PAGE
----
In honor of International Women’s Day, here are 5 women who deliver strong speeches – watch and be inspired
Right before winning an Academy Award for her first ever performance in the film “12 Years a Slave”, Nyong’o was awarded the Best Breakthrough Performance at the seventh annual Black Women in Hollywood Luncheon. There, she delivered an inspirational acceptance speech about black beauty.
Lupita starts off by reading a letter she received from a young girl, using those crucial first minutes to capture audience attention using an attention booster. She then goes on to talk about the subject of her speech – beauty – without forgetting to insert comic reliefs, smile, make eye contact and change her intonation to accentuate the most important parts of her message.
Lupitas video on youtube
“My complexion had always been an obstacle to overcome and all of a sudden, Oprah was telling me it wasn’t. It was perplexing and I wanted to reject it because I had begun to enjoy the seduction of inadequacy. But a flower couldn’t help but bloom inside of me”.
a research professor at the University of Houston, has spent the past decade studying vulnerability, courage and worthiness. In one of the most viewed TED Talks ever, she speaks of the power of vulnerability. She opens by mentioning someone telling her: “The thing I like about your talk is you’re a storyteller”, and indeed, she then goes on to present her research just like a story.
Brown divides her speech into sections by titles, and pauses when each title is presented, giving the audience time to process it. She also uses a lot of humor in her speech, and her delivery style includes an extensive use of hand gestures and eye contact.
“The only people who don’t experience shame have no capacity for human empathy or connection … we all know that feeling: “I’m not blank enough. I’m not thin enough, rich enough, beautiful enough, smart enough, promoted enough.” The thing that underpinned this was excruciating vulnerability, this idea of, in order for connection to happen, we have to allow ourselves to be seen, really seen.”
A renowned poet, novelist and actress, Angelou was known not only for her writing skills, but for her powerful orations. In 1993, Angelou recited her poem “On the Pulse of Morning” at the inauguration of President Bill Clinton, becoming the first poet to make an inaugural recitation since Robert Frost in 1961. A master of the written word, she had her own unique style of delivering her messages when speaking, using her tone and diction to emphasize each word while keeping a steady rhythm fitting of her literary works.
“The Rock cries out to us today, / You may stand upon me, / But do not hide your face.”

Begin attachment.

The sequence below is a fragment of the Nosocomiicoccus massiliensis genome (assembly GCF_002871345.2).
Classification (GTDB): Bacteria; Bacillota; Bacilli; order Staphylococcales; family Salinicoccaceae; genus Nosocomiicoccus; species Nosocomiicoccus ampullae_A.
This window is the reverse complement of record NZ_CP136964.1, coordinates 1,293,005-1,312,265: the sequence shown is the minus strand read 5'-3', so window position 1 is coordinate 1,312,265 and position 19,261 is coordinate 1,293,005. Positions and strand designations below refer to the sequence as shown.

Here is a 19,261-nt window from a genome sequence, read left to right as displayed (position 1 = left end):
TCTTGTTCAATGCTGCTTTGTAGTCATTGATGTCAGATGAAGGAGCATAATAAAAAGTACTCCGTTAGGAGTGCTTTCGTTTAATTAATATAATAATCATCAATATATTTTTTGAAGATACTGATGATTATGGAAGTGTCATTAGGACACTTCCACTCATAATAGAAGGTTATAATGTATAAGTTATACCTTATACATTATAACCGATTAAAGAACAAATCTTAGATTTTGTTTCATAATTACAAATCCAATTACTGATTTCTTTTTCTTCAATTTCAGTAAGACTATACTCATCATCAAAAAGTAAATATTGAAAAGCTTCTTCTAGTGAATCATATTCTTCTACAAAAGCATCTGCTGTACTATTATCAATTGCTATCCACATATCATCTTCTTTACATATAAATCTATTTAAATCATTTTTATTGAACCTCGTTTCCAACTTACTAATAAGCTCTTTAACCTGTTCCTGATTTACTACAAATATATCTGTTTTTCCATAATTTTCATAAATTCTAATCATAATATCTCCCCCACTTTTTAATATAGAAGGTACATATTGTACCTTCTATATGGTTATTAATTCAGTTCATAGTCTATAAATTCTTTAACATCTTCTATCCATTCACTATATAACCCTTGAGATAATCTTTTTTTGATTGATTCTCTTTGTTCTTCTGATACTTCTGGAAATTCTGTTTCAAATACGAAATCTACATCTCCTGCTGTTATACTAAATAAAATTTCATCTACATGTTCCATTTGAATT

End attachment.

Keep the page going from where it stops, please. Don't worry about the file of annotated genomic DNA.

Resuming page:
Former U.S. Secretary Hilary Clinton was the headline prime-time speaker in the 2008 Democratic National Convention, back when she was a New York State Senator. In a speech supporting Barack Obama, who was then the Democratic candidate for presidency, Clinton succeeded in doing what most speakers struggle with: delivering one clear message – the Democratic Party is a team, fighting together for the future of America.
Clinton begins by saying how honored and proud she is to be there – and her body language follows. By standing upright, looking around the room and talking with a smile, she transmits confidence and pride. As she turns to each segment of the room, she captures the full attention of the audience, who cheer and applaud her all throughout the speech.
“That is our duty, to build that bright future, and to teach our children that in America there is no chasm too deep, no barrier too great – and no ceiling too high – for all who work hard, never back down, always keep going.“
Yousafzai, a Pakistani activist for human rights, became the youngest ever Nobel Prize laureate in 2014, when she was just 17 years old. An advocate of female education in her native Swat Valley, she was shot in the head by a Taliban gunman simply for getting on the school bus. Since the incident, which sparked widespread interest and support, Yousafzi’s advocacy for children’s right for education has grown into an international movement.
In her Nobel acceptance speech, she uses the storytelling technique when sharing her own experience, representing the voices of many. She is determined and straightforward in her body language and tone of voice as she conveys a message of courage, defiance and hope for girls all around the world.
“This award is not just for me. It is for those forgotten children who want education. It is for those frightened children who want peace. It is for those voiceless children who want change. I am here to stand up for their rights, to raise their voice.”